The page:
It was not immediately clear why the five countries decided to take this action now. Last month, Qatar’s state news media published comments attributed to the emir, Sheikh Tamim bin Hamad al-Thani, referring to tension with Washington over Iran policy and saying Mr. Trump might not be in power for long. Qatar denied the comments, saying it had been the victim of a “cybercrime.”

But most analysts pointed to President Trump’s recent visit to Saudi Arabia.

But the move also creates potential complications for the United States — raising questions about whether the Trump administration knew it was happening; if they understood the pitfalls; if they attempted to counter it and could not.

Everything is a complication in the Middle East.

In another indication of how the Trump visit may have emboldened Gulf monarchies, Bahrain has cracked down on opposition from its Shiite majority over the last two weeks.

In international affairs even the best intentions rarely achieve their aims without at least some adverse reactions and effects.

Its actions are a study in contradictions. Qatar has good relations with Iran, but hosts the American air base, is helping to fight the Iranian-backed Houthi rebels in Yemen and supports insurgents against the Syrian government of President Bashar al-Assad, which is backed by Tehran. And yet, the Qatari emir once gave Mr. Assad an Airbus plane.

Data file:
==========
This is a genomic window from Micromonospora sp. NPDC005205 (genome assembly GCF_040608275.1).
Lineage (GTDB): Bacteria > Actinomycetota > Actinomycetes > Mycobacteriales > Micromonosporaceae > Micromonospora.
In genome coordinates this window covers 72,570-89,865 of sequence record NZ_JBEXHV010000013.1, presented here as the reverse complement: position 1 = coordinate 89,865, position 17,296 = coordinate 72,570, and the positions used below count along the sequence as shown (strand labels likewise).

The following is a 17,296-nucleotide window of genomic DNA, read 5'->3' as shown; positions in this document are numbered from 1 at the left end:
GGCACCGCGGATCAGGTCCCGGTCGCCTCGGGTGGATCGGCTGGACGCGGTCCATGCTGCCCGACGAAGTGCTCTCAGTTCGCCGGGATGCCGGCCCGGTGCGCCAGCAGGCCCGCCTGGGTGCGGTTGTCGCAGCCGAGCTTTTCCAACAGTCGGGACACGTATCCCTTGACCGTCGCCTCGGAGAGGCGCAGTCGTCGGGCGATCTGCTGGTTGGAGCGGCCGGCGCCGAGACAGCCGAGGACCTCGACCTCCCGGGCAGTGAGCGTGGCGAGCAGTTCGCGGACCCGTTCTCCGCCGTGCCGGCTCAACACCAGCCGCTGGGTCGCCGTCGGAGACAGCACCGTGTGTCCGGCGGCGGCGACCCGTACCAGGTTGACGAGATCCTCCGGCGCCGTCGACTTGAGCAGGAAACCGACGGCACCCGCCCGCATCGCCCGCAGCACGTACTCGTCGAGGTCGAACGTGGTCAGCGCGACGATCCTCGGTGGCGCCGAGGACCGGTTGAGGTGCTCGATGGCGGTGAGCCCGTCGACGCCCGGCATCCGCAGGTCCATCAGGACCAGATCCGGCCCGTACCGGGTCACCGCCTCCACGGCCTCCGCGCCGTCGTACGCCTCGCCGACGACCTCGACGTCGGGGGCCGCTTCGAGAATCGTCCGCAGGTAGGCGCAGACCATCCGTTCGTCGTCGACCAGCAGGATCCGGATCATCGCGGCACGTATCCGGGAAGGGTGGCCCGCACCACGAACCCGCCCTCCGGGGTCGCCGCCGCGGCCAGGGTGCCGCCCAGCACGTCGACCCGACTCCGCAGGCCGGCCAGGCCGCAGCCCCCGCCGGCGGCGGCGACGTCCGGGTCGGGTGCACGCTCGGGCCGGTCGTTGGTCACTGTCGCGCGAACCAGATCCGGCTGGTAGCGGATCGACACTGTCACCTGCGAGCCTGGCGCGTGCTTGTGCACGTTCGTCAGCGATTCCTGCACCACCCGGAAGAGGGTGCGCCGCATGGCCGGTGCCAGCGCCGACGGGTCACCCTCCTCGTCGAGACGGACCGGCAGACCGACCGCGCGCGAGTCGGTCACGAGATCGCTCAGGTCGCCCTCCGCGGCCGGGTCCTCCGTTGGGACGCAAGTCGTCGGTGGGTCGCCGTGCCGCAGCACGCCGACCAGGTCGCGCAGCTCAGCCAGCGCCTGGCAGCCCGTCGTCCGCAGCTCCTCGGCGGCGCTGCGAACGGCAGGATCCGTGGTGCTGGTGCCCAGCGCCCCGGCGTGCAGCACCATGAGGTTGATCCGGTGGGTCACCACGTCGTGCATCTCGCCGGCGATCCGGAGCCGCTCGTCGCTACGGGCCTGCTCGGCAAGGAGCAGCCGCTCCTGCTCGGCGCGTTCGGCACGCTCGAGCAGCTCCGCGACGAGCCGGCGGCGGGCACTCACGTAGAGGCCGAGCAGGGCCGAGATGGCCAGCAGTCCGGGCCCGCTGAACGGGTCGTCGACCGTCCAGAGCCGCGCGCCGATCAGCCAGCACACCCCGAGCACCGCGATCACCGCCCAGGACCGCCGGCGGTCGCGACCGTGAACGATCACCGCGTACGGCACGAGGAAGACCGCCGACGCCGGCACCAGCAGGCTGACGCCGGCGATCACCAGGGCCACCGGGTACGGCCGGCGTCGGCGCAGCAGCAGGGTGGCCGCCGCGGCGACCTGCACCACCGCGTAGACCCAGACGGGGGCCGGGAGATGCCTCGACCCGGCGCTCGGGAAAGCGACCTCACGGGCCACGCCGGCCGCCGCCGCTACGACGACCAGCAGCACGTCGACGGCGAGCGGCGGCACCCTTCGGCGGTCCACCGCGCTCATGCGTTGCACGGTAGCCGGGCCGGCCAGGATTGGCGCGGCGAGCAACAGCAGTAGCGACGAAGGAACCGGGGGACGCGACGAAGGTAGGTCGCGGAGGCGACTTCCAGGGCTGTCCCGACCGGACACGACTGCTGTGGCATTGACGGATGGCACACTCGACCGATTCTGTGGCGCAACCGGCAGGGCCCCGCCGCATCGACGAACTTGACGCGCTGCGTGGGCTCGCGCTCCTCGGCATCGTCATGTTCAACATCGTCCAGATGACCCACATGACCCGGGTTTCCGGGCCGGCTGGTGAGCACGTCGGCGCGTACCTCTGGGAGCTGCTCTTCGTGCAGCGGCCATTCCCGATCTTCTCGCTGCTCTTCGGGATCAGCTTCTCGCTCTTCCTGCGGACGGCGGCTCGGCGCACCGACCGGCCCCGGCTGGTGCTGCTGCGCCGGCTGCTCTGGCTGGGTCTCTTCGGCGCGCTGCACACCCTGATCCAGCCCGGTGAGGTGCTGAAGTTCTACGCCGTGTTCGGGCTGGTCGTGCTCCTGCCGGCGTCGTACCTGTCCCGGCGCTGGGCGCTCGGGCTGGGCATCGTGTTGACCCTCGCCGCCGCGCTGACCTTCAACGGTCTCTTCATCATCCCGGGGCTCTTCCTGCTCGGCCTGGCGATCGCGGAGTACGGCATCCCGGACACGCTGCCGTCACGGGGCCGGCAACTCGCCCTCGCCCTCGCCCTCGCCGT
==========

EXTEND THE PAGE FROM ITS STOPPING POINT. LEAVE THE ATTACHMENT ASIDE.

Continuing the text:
Home to some Israeli officials, Qatar has also given refuge to Khaled Mashal, a leader of Hamas, the hard-line Islamist group in Gaza that advocates the destruction of Israel.

Tensions had been building for years, beginning with Qatar’s support for the Muslim Brotherhood in Egypt and through the broadcasts of the Pan-Arab news network Al Jazeera, which Qatar funds.

Qatar’s rivals have also faulted it for condoning fund-raising for militant Islamist groups fighting in Syria, although several of the other Sunni-led monarchies in the region have played similar roles.

So the US has a military base that it uses to fight ISIS in a country that allegedly supports fund raising for ISIS.

Qatar’s opponents have recently added a third allegation to those grievances: that it is conspiring with their regional rival, Iran.

In his visit to the Middle East Trump named Iran as the main enemy of peace in the Middle East.

However the crisis is resolved, if at all, Mr. Tillerson and Defense Secretary Jim Mattis, who appeared in their first joint news conference, in Sydney, Australia, after talks with their Australian counterparts, insisted that it would not undermine the fight against the Islamic State, also known as ISIS or ISIL.